InPhase gets its new technology off the ground - one year late.
While the bickering between HD DVD and Blu-ray has become tiresome to say the least an alternative contender is sneaking up behind them.
Holographic storage, a much theorised and much delayed medium which has regularly threatened to become vapourware, has finally begun shipping to industrial customers this week. It was originally supposed to appear midway through 2006.
Now as you might expect of any space age sounding storage medium the major bonus in comparison to existing solutions is capacity. Whereas HD DVD and Blu-ray can store 15GB and 25GB per layer respectively, holographic discs will manage 300GB per disc initially with this being increased to an incredible 1.6TB per disc by Q4 this year.
The downside, predictably, is cost. Currently the drive needed to write to this media (the ‘Tapestry HDS-300R’) costs nearly $18,000 and InPhase admits it won’t be compatible with 1.6TB discs! In addition, it can only write once to a holographic disc whereas second generation drives will feature re-writeable functionality.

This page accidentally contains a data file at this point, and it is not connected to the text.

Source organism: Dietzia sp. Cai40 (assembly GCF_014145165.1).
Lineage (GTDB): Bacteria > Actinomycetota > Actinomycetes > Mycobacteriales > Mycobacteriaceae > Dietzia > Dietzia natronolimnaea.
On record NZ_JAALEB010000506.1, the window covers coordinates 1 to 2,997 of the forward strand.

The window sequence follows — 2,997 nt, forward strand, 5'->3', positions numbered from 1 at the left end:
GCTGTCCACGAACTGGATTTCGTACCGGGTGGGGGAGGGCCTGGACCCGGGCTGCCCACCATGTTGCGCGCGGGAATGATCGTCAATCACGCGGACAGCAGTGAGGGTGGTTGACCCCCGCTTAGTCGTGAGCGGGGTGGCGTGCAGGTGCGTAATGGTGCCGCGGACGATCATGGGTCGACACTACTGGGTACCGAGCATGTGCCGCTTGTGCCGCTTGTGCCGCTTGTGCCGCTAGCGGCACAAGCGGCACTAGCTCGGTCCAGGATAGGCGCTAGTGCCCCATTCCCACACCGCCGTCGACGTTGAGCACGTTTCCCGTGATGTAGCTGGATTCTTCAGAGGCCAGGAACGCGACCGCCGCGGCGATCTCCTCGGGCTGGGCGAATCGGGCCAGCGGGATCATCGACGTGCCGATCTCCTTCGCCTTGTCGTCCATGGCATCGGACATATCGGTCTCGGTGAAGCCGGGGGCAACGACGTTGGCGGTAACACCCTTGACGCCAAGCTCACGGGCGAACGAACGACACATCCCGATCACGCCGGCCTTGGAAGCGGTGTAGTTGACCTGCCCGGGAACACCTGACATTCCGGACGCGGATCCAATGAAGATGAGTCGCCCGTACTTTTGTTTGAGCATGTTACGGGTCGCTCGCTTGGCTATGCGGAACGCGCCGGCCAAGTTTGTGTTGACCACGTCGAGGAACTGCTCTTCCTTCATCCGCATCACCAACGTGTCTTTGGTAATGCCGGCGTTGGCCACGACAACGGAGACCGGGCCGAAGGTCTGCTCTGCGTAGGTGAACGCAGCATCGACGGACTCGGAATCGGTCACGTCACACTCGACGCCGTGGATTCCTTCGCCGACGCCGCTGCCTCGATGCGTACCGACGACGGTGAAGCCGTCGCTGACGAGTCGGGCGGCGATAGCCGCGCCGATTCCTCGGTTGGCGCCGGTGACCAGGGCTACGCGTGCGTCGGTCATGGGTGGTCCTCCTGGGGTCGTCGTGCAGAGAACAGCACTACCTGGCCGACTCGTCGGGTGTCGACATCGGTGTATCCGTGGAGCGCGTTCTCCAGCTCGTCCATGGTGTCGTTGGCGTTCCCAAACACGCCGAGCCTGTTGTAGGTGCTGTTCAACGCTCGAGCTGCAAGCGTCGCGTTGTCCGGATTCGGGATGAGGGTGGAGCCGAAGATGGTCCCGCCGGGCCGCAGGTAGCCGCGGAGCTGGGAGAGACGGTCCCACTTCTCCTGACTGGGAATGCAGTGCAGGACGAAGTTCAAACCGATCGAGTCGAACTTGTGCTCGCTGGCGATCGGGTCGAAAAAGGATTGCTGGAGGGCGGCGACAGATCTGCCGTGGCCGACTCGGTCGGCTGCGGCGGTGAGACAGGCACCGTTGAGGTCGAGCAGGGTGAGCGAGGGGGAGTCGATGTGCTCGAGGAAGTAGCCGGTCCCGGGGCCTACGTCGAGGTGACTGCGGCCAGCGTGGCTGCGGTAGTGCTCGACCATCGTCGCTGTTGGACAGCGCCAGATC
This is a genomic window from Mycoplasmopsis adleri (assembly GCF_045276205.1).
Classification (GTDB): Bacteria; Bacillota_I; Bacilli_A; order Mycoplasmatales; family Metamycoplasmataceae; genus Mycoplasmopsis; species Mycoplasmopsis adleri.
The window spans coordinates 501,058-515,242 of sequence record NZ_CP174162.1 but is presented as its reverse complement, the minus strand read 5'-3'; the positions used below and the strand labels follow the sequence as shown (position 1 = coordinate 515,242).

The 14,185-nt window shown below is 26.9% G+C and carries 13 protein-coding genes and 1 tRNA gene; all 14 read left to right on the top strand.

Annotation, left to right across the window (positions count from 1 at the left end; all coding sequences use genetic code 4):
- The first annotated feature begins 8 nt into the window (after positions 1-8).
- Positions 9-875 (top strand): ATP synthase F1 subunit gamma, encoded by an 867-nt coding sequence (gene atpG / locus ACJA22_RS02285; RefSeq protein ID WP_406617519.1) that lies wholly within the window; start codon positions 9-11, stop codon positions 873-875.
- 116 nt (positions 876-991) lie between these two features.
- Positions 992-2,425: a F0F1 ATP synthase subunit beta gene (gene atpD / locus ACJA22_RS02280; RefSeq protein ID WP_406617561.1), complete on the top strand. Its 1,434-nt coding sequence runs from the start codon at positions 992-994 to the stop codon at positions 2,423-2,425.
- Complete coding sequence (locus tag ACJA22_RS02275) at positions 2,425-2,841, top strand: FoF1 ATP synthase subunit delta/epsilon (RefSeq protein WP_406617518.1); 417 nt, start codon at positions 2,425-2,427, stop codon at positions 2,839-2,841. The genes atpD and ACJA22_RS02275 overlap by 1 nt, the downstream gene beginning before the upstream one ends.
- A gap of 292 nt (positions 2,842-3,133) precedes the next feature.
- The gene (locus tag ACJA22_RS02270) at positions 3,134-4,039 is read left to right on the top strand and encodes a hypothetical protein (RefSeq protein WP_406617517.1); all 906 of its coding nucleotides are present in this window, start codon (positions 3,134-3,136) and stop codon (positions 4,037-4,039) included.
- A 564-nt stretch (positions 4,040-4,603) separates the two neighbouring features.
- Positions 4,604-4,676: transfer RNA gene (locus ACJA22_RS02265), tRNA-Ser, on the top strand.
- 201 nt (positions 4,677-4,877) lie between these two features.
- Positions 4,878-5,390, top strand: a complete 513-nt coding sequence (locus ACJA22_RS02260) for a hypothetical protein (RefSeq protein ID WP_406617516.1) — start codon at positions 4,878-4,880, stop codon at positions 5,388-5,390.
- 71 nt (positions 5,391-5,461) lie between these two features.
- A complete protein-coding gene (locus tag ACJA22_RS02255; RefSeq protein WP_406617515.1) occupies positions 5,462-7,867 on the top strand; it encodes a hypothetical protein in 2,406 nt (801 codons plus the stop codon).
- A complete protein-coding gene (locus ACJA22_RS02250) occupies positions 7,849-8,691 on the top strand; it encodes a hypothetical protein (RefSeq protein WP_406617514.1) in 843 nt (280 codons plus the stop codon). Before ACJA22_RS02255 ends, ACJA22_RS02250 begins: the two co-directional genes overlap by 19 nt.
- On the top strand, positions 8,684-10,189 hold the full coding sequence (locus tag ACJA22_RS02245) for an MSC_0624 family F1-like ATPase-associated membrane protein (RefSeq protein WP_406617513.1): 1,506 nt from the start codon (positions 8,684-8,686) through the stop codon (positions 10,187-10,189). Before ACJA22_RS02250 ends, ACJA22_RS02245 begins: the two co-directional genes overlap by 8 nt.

Interestingly however as prices comes down holographic discs could easily present a viable consumer storage alternative to both HD DVD and Blu-ray since the media can emulate DVD, CD-R, magnetic optical disc and even tape drive so software companies won’t need to make any major changes to write to it in native mode.
InPhase may not be the last word in this area either with rival Optware still claiming it will produce a holographic drive for around £1,000 and 30GB cartridges that cost just 50p. Rather ominously however its website has been “Under Maintenance” for some time now.
Personally, after so long in development, I hope holographic storage does take off and scale down into the consumer space… if only to give me another format to write about…